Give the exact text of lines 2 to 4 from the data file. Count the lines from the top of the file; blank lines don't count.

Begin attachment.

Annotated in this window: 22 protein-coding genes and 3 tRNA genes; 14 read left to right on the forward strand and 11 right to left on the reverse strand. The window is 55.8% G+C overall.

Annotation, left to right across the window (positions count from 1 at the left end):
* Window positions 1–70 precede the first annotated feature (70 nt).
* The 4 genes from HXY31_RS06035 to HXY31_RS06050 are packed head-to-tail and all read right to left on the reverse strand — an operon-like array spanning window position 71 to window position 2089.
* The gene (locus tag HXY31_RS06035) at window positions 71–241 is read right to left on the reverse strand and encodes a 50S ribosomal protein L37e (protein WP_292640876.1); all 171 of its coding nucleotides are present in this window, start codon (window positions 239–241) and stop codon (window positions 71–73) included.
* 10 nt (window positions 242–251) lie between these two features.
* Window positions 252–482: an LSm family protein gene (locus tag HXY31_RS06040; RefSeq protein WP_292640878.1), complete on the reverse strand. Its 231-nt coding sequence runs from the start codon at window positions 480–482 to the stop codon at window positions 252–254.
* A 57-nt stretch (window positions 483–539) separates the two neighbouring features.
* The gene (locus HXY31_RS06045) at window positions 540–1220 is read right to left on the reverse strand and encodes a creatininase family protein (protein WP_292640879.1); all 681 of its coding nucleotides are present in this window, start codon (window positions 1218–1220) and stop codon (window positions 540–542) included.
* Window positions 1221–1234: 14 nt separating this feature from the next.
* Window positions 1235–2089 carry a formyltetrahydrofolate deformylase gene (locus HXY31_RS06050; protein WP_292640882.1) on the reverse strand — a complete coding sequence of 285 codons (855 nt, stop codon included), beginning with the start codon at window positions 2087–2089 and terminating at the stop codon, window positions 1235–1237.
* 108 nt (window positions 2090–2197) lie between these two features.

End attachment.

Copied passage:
Annotation, left to right across the window (positions count from 1 at the left end):
* Window positions 1–70 precede the first annotated feature (70 nt).
* The 4 genes from HXY31_RS06035 to HXY31_RS06050 are packed head-to-tail and all read right to left on the reverse strand — an operon-like array spanning window position 71 to window position 2089.